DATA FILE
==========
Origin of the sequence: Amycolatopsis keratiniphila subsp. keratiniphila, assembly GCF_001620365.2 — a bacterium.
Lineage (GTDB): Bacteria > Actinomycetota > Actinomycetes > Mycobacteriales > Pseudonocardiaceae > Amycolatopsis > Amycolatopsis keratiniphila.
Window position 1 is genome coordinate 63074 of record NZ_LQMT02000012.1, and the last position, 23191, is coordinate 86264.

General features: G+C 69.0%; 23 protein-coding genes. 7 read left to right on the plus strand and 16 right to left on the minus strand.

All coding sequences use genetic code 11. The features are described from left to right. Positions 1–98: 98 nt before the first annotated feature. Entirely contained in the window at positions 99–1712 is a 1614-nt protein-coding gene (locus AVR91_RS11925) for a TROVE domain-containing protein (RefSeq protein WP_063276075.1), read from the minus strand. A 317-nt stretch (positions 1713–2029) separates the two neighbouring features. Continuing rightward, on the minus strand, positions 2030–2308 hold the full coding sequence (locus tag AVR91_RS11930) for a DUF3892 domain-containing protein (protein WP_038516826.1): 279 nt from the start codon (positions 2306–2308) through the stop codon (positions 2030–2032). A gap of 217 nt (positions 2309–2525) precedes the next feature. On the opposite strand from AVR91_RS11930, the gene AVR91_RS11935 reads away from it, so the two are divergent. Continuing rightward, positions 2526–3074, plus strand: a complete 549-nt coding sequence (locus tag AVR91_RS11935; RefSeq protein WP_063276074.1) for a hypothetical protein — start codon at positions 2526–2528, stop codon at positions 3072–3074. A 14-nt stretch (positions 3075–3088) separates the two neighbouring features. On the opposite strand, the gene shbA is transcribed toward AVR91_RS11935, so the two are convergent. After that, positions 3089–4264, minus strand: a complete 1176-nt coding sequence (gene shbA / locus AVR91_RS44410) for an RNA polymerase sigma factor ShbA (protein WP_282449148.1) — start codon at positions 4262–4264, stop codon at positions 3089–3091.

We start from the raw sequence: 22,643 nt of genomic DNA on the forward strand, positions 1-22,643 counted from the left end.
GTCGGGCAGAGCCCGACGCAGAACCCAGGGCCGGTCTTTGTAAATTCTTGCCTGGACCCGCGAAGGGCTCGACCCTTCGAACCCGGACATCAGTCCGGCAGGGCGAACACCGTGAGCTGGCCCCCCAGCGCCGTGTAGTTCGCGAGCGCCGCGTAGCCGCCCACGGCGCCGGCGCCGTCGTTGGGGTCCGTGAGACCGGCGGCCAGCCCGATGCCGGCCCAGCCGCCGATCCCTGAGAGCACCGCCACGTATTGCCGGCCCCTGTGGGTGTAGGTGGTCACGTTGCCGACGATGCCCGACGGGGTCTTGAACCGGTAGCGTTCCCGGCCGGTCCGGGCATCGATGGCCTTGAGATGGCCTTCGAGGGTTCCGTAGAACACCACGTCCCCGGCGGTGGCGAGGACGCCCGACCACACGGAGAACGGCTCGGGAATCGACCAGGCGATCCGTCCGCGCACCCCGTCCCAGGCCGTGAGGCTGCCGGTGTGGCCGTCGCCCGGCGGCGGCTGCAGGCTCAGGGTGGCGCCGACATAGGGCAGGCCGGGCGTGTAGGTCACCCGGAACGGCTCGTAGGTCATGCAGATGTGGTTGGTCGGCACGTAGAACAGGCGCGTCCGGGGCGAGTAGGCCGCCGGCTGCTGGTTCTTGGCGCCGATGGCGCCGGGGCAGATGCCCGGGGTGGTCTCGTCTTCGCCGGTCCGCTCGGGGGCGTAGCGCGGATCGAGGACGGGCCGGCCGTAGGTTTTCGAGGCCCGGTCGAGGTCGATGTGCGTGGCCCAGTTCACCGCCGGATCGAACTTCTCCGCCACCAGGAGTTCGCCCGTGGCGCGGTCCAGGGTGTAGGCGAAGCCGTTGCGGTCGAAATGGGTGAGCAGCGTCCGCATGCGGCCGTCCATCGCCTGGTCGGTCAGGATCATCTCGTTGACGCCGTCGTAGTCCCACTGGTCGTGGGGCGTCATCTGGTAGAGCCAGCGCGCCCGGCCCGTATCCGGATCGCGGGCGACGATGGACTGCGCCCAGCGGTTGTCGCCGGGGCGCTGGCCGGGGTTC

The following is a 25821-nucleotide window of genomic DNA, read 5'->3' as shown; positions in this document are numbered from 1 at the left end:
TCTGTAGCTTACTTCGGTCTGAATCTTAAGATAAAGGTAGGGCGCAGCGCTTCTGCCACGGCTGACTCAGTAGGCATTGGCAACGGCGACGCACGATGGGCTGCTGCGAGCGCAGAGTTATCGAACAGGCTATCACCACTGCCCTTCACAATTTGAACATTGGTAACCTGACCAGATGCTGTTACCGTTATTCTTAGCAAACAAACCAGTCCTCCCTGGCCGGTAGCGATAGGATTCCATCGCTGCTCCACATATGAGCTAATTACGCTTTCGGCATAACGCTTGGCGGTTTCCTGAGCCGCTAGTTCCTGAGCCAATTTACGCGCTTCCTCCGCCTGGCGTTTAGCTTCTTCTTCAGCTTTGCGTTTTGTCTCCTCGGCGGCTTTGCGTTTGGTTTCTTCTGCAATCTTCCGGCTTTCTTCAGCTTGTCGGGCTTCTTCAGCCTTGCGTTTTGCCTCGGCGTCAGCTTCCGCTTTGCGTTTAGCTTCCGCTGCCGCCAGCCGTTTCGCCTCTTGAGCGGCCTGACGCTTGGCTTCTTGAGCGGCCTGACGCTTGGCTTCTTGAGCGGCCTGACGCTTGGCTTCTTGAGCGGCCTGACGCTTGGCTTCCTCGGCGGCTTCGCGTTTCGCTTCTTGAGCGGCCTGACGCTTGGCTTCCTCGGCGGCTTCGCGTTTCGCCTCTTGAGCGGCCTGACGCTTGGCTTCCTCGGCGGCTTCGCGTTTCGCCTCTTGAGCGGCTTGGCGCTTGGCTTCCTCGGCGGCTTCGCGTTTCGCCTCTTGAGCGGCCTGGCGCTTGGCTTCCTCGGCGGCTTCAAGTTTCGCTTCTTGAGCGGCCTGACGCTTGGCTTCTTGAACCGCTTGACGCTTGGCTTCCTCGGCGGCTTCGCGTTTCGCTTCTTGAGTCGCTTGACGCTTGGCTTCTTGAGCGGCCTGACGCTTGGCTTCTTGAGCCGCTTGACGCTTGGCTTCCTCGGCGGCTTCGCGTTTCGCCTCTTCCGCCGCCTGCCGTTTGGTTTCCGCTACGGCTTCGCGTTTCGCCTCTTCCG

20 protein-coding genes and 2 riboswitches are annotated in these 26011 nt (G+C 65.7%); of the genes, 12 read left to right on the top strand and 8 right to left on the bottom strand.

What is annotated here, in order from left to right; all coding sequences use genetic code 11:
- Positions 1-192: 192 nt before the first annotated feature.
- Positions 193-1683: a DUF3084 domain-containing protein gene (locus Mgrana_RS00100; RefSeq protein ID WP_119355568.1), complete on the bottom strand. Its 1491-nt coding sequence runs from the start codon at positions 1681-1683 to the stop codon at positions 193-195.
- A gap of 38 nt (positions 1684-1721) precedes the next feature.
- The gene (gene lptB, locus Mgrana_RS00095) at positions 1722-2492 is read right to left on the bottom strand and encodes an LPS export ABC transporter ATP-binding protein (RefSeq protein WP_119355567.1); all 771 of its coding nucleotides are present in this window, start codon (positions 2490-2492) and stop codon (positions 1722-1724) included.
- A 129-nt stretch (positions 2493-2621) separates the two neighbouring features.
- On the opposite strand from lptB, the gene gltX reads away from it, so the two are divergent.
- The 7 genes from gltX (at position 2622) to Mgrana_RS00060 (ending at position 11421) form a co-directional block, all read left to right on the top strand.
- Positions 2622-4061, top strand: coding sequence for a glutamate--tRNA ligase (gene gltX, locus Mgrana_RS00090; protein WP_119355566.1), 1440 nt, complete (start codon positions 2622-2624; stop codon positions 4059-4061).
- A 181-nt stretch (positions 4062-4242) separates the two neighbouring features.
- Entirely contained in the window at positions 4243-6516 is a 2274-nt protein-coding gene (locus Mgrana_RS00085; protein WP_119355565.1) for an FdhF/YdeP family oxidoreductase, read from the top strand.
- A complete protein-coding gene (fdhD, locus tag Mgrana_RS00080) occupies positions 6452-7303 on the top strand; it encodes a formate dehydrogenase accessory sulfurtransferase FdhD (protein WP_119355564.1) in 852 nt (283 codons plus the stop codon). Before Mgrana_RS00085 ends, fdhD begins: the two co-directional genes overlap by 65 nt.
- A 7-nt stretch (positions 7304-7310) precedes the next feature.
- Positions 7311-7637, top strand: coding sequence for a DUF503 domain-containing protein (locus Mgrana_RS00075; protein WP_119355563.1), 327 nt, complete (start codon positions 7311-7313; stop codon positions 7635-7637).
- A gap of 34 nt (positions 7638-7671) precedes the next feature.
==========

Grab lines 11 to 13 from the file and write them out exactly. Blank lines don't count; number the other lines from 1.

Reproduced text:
What is annotated here, in order from left to right; all coding sequences use genetic code 11:
- Positions 1-192: 192 nt before the first annotated feature.
- Positions 193-1683: a DUF3084 domain-containing protein gene (locus Mgrana_RS00100; RefSeq protein ID WP_119355568.1), complete on the bottom strand. Its 1491-nt coding sequence runs from the start codon at positions 1681-1683 to the stop codon at positions 193-195.